Environmental Awareness, a religious concern; published in The Record; 7 November, 1991
In the October 17 issue of The Record, Dr. Ernie Diedrich and SJU Senior Mike Miner argued eloquently for the introduction of environmental studies (ES) into our curriculum. I concur and I am especially glad to see this issue being addressed publicly on our campuses. I believe that there are many excellent reasons why we should adopt such a program. Perhaps the most significant reason for our institutions is because many of the solutions to our most critical ecological problems will have a religious base.
In a classic essay published in Science (155: 1203-1207; 1967), Lynn White, Jr. argued that the roots of our ecological crisis are ultimately derived from the "...Christian axiom that nature has no reason for existence save to serve man." He believes this attitude originates in the Christian creation story in which God created the earth for the benefit and rule of humans. Thus it "...is God's will that man could exploit nature for his proper ends."
Ex-President Reagan is alleged to have said, "when you've seen one redwood tree, you've seen then all." According to White, this comment is an example of the Christian notion that "...a tree can be no more than a physical fact. The whole concept of the sacred grove is alien to Christianity and to the ethos of the West. For nearly two millennia Christian missionaries have been chopping down sacred groves, which are idolatrous because they assume spirit in nature."
White concludes that since "...the roots of our trouble are so largely religious, the remedy must also be essentially religious...More science and more technology are not going to get us out of the present ecological crisis until we find a new religion, or rethink our old one." In his classic essay, "Tragedy of the Commons", biologist Garrett Hardin also assets that there will not be a technical solution to many pressing environmental problems including population growth.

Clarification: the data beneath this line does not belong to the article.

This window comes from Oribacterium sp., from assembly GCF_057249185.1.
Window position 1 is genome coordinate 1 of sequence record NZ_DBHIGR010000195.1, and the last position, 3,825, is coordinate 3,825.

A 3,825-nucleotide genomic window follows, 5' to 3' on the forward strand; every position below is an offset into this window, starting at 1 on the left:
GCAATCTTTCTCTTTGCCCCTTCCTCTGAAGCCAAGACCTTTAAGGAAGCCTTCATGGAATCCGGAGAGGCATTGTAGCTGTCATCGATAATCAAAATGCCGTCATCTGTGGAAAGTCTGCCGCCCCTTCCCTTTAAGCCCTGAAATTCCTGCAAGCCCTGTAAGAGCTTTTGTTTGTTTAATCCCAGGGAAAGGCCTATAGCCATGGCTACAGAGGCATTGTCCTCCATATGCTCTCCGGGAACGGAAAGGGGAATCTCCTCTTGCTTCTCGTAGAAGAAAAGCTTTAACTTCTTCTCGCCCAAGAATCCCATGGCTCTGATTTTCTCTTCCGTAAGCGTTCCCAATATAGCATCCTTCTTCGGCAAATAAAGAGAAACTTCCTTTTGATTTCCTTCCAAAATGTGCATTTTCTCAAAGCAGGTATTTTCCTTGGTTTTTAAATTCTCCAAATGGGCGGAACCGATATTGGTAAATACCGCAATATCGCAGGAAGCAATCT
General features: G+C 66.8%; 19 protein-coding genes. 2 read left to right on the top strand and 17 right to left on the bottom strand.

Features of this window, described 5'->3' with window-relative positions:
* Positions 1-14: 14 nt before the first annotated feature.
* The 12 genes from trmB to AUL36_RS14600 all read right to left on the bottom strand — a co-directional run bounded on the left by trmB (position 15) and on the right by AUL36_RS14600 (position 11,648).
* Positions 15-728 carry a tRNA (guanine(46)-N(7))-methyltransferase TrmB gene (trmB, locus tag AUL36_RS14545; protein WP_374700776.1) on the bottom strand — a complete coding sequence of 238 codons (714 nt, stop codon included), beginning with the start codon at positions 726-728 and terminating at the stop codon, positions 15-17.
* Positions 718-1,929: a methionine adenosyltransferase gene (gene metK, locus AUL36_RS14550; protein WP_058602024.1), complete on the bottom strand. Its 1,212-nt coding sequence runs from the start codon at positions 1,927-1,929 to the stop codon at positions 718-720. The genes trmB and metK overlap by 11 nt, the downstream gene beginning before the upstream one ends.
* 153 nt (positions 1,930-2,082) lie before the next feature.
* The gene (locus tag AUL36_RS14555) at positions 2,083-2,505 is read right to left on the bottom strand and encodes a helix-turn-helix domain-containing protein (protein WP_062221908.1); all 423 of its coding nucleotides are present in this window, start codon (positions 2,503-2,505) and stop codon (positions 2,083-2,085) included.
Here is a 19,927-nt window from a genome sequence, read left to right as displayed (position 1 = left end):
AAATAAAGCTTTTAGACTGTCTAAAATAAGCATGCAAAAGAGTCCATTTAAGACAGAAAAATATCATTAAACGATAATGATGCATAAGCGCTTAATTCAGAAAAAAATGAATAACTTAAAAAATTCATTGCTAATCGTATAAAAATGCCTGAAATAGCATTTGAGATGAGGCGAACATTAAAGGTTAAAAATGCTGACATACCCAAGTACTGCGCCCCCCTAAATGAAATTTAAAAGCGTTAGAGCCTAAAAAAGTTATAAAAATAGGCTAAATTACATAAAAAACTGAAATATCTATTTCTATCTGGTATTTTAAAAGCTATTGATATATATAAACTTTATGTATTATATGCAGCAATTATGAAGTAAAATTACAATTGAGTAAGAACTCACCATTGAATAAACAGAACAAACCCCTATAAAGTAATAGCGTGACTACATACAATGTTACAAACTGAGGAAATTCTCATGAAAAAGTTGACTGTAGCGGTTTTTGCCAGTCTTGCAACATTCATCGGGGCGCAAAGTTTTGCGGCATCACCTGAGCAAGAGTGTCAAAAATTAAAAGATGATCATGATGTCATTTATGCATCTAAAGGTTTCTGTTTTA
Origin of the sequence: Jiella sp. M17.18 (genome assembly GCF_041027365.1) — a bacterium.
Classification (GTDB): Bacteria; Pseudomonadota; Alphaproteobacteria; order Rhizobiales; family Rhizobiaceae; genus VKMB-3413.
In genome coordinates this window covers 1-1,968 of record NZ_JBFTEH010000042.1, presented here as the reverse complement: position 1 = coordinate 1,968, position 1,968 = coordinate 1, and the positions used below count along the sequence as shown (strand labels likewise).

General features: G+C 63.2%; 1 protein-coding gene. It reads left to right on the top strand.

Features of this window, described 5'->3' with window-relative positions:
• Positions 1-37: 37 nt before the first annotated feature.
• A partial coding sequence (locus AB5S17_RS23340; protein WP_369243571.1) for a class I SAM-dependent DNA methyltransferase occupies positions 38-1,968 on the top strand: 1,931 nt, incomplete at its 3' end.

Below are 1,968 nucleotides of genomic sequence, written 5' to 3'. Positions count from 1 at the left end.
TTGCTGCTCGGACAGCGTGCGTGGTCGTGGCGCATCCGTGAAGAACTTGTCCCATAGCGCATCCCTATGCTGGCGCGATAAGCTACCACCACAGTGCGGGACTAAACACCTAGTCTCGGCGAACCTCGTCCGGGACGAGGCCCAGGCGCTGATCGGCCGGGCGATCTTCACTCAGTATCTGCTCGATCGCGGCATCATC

Charles Birch, the 1990 winner of the Templeton Prize for Progress in Religion, highlights the importance of religion in solving our ecological problems. He says that "...expanding the concepts of compassion, rights and justice to all living creatures, not only in theory but in the practice of a biocentric ethic, would be a great achievement for our time. Yet the advocacy of Western religious thought is most weak here, where the ache of the world is most strong." Writer and philosopher Richard Means agrees that "...we need to appreciate more fully the religious and moral dimensions of the relation between nature and the human spirit."
I am convinced that religions can play a major role in addressing ecological problems. And what better place could there be than CSB/SJU, with its strong Benedictine heritage focusing on stewardship of the land, to examine the interrelationship of religion and ecology? Let's consider the idea of an environmental studies program - St. Benedict would want it that way.